November 2006 Archives

Long Live The Polar Bear

Recently there has been a big bruhaha in the IA/UX world over Joshua Porter’s post declaring that information architecture is dead. If you haven't read it yet, it's a great way to get the blood pumping first thing in the morning.

I read the post and just sighed and shook my head. Folks just don't get it. IA doesn't have to be put in a box. It's more than just "make my web go better" (as Peterme likes to say) - physical IA, mobile, etc.

But the "make the web go better" is still valid. There are a lot of interesting, important web-based problems that are still out there. I wonder how much of our 30-second sound bite culture is behind this obsession with "solving" something and immediately moving on?

Both the Good Peter and the Bad Peter have had very thoughtful and articulate responses. I highly recommend you check them out.

The Last Mile

--- Originally published on the Adaptive Path Blog ---

I spent this past Holiday week in northern Colorado visiting family and friends. We had great fun and lots of wonderful food, as I hope many did. While I was there, talk turned to the internet and the web, as it is aft to do with my boyfriend and me, and I was struck at the number of people who were on dial-up or had no internet access at all.

Dial-up? I haven't used a modem since, well; I can't remember how long it's been. All the designing and consulting that I do as part of my job assumes a broadband connection. I can't remember the last time a client was concerned about how a site would perform over a 56k modem. With all the Flash, big images and Ajax on sites these days, how slow and painful it must it be to surf the web.

What kind of effect is this going to have in the long term? How many folks will go without because the cost of a satellite connection is prohibitory expensive? How do usage habits change when the only access comes via work or requires a drive to a local library? What kind of cultural divide is growing between those that live and breath the web without even thinking about it and those who can't?

These used to be issues that were often discussed, but I hardly hear about them anymore. I always assumed it was because they were solved, not that they're just being ignored.

IA: More Than Just Rearranging Marketing Sites

--- Originally published on the Adaptive Path Blog ---

Lately I've gotten the feeling that there are those who feel that information architecture and interaction design are at odds with each other. I don't mean to get into another debate on defining the damn thing or anything like that. But for me, information architecture and interaction design have always been very closely intertwined. Where does one stop and the other begin? It's often hard to tell and in the end, does it really matter?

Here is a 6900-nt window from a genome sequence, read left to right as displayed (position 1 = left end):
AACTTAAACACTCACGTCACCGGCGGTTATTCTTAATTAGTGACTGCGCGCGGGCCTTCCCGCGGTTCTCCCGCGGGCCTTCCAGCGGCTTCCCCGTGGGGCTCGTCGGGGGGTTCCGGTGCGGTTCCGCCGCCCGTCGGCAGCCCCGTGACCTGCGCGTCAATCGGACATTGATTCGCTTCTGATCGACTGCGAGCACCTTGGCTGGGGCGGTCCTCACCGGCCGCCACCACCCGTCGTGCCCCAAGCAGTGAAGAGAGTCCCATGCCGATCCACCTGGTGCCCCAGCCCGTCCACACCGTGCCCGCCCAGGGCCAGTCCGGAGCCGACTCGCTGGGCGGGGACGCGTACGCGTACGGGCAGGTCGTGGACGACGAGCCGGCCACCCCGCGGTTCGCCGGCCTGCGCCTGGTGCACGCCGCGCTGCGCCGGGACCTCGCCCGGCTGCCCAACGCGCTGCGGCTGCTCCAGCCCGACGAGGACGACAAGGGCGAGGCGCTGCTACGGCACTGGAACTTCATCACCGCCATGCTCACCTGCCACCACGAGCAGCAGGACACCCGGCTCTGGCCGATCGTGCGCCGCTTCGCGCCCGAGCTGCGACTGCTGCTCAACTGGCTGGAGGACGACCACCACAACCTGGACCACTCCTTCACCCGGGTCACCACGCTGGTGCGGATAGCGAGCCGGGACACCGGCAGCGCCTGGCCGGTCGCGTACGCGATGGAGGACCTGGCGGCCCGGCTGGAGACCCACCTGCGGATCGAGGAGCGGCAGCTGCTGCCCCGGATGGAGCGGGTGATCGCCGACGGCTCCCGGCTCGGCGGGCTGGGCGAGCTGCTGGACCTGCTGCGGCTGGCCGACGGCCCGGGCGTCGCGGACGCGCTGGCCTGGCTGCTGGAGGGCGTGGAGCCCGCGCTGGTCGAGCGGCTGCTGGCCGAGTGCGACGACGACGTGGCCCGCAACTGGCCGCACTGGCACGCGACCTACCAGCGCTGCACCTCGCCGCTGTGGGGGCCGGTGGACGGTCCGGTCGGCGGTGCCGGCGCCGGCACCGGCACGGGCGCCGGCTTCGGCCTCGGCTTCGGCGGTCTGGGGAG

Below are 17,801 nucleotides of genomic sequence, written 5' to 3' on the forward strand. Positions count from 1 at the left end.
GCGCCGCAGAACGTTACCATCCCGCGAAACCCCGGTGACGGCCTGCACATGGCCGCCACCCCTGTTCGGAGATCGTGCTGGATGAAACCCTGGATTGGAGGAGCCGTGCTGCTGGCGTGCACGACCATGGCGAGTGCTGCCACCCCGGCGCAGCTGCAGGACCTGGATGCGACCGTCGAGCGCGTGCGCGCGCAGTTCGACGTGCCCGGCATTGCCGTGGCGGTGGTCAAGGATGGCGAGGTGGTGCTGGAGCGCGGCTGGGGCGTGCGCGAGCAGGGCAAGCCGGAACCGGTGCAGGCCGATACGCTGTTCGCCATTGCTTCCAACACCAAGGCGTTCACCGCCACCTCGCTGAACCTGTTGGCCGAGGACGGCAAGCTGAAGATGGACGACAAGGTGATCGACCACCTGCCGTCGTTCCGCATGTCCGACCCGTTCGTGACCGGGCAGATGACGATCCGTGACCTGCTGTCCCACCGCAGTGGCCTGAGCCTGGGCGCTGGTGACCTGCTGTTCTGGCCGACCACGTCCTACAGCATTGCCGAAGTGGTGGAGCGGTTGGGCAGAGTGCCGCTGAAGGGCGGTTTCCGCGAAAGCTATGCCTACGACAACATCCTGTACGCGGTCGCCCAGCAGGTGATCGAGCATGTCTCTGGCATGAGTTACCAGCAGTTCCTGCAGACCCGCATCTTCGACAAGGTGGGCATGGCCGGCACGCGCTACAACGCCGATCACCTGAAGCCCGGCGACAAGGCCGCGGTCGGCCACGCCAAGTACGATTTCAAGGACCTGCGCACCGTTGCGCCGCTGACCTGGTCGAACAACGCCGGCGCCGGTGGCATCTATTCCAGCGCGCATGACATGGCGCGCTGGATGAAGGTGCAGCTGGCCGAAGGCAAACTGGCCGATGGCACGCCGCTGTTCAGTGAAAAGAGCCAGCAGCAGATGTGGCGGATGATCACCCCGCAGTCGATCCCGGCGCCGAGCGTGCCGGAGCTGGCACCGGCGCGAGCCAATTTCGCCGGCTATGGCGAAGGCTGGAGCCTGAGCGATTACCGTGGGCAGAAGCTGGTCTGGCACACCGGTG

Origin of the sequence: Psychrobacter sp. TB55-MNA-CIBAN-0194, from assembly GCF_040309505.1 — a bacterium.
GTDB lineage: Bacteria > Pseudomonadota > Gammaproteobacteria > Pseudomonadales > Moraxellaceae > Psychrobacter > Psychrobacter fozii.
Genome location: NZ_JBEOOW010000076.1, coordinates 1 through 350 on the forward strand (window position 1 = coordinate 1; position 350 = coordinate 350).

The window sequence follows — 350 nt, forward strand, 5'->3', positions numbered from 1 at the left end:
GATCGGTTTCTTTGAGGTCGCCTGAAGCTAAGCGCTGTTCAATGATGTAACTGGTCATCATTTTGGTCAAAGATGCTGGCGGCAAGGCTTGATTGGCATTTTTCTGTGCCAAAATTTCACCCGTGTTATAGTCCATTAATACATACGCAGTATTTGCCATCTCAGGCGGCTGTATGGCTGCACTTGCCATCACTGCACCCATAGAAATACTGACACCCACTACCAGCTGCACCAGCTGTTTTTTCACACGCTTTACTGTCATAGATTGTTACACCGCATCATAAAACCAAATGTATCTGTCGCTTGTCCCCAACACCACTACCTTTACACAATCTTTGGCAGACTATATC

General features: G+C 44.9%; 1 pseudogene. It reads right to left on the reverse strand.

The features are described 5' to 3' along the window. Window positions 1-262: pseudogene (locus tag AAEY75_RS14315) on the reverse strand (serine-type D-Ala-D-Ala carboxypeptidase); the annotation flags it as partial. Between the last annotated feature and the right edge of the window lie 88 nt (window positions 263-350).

Adaptive Path recently did a project focusing on vertical search, and specifically integrating multiple search engines into a single experience. I consider the work I did on that project to be mostly information architecture because it was so focused on search -- a key component in the "ways to find things" toolbox.

But it also required a lot of interaction design. How do you take three very different interfaces and provide one overall experience to them all? Good question. There was much wireframing and musing over the controls and filters we presented to people to figure that out.

Interaction design is certainly the darling of the Internet and user experience community right now. I think the excitement of Ajax and what it brings to the web experience is a driving factor behind this. Sprinkling Ajaxy-goodness on a page is cool. Spending the day thinking about how can we make things move and glow and change effortlessly? That's the most fun part of interaction design (at least for me).

But that doesn't mean that information architecture has to take a backseat, that due to its librarian roots IA must be quietly sitting in a corner pushing up its glasses and wearing a cardigan sweater (no offence to the librarians out there. Remember, I am a librarian after all). But IA is more than just rearranging brochures and product descriptions on a marketing site. There are a lot of really cool and interesting IA-centric problems out there still waiting to be solved.

Jesse asked me today what it was that was exciting about IA. There's lots. Take that vertical search project for one; search is way cool and very interesting and nowhere near solved. With search comes good things like metadata, tagging, controlled vocabularies and taxonomies. Okay, so a taxonomy doesn't sound or look as cool and sexy as Ajax does. But for the folks so inclined towards it, there are really slick things that can be done with a solid information governance policy. Which gets us to Enterprise Information Architecture; that umbrella concept that runs through a whole organization.

But we are still left with the underlying feeling that infrastructure is not hot. Think back to Jesse's Elements of User Experience [ ], or Stewart Brand's How Buildings Learn where he talks about the rates of component change in buildings [ ]. Information architecture fits squarely in the infrastructure layer. It's the support that everything else hangs on. If you can't find what you are looking for, it doesn't matter how well designed the item is.

We still need IA to make a good user experience. All the Ajax in the world couldn't make a great site if there wasn't a solid structure and organization holding it together. I hope we don't lose sight of that.

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This page is an archive of entries from November 2006 listed from newest to oldest.

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